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post #1 of (permalink) Old 08-08-2001, 07:46 PM Thread Starter
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Tested onboard welder. Pictures.

Done a more thorough test on the weldernator today after installing an additinoal tensioner on the bottom of the mounting bracket. The belt slipped before when trying to weld at higher powers due to lack of tension there. Now I can crank it up real tight. No slippage at all. I've done some 6-10 inch long beads and it holds the power nice and keeps on ticking.

Here are pictures of the tensioner:
http://webphotos.com/member/7612/253648.JPG
http://webphotos.com/member/7612/253647.JPG

Here are some pictures of the ugly welds. These are 1/4 pieces and I can get full penetration at 2500 RPM with a 1/8 6011 rod. And you can crank it up to 3500 RPM without any trouble. At that voltage I can make the 1/4 steel melt and drip down in pieces.
http://webphotos.com/member/7612/253642.JPG
http://webphotos.com/member/7612/253644.JPG

These are thin pieces done with 1/16 rod at around 40 volts.
http://webphotos.com/member/7612/253646.JPG

Here are the two 25 foot pieces of #4 cable with the stinger and ground clamp and quick connect ends.
http://webphotos.com/member/7612/253649.JPG

Obviously the weldor still needs a LOT of practice with the stick. This is the first time I used a stick ever but I'm learning. Like don't take your helmet off when the rod gets stuck to see what happened while twisting it to get it unstuck... [img]/wwwthreads_images/icons/crazy.gif[/img] Anyway, now that it works reliably I can practice more. I'm also planning to install a panel voltmeter into the dash so I can set the RPM to the desired voltage with the hand throttle. Next to that will be a 110V outlet to run my mixer. [img]/wwwthreads_images/icons/wink.gif[/img]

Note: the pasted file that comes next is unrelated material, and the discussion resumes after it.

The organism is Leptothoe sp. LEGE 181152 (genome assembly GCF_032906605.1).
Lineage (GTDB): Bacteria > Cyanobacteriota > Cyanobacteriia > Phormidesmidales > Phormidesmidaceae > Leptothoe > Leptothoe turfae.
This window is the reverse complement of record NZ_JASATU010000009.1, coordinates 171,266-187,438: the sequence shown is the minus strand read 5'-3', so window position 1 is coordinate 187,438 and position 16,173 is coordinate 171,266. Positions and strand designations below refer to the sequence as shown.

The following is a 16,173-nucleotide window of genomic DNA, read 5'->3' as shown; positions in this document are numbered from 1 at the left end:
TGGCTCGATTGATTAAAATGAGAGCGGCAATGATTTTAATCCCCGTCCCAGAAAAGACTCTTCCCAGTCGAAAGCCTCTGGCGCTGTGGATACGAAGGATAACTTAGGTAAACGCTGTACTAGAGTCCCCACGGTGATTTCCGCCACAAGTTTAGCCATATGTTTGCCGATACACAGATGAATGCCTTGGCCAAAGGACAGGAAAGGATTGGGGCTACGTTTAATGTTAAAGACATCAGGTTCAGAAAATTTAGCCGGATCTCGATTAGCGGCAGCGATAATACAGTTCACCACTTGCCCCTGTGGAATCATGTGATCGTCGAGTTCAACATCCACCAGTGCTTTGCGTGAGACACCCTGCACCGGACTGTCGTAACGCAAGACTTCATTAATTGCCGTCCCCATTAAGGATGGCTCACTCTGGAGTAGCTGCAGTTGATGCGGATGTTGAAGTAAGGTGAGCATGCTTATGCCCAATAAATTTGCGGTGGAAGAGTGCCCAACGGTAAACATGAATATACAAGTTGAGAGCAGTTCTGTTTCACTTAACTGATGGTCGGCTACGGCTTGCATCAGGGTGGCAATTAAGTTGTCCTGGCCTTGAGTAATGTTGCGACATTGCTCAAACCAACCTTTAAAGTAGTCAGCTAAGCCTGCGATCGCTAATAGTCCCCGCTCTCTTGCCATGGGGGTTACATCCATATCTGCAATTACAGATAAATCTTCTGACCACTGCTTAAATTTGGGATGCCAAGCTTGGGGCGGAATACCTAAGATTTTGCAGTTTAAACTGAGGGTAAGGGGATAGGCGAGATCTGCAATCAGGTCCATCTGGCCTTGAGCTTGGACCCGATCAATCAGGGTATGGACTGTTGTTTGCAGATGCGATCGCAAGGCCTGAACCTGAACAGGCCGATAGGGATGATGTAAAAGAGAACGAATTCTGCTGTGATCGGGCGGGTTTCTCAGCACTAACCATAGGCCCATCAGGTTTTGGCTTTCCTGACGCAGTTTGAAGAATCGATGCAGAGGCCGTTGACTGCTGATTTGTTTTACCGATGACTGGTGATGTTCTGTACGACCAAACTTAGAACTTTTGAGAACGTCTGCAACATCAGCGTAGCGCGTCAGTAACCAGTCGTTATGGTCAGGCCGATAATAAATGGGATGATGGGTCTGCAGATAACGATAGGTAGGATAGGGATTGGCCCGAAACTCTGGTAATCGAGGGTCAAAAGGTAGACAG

Overall I can't say enough good things about this system. I mean a weldernator in general. Once you set your voltage right for a given rod you don't have to scratch or tap to start an arc, only move the rod close to the piece and the arc starts by itself. And a smooth arc it is with the high frequency of the alternator. I'm happy now. [img]/wwwthreads_images/icons/smile.gif[/img] Now I need to find some scrap cast pieces and get some of those cheap ($30/lbs [img]/wwwthreads_images/icons/shocked.gif[/img]) high nickel rods and see if I can make something stick besides the rod. [img]/wwwthreads_images/icons/smile.gif[/img]


'91 YJ w/stuff, http://members.home.net/t.molnar
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post #2 of (permalink) Old 08-08-2001, 07:54 PM
 
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Re: Tested onboard welder. Pictures.

Looks alot like what my Weldinator does! I'll post pics as soon as I get a chance. I can also do 1/4 plate no problem, however, I tend to burn through smaller stuff. If I turn down the RPM, I don't get a arc that is easy to maintain. I guess I need to get smaller rods. Im using 6011 and 6013, and have had better results with the 6013
Bob in Ma

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post #3 of (permalink) Old 08-08-2001, 09:21 PM
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Re: Tested onboard welder. Pictures.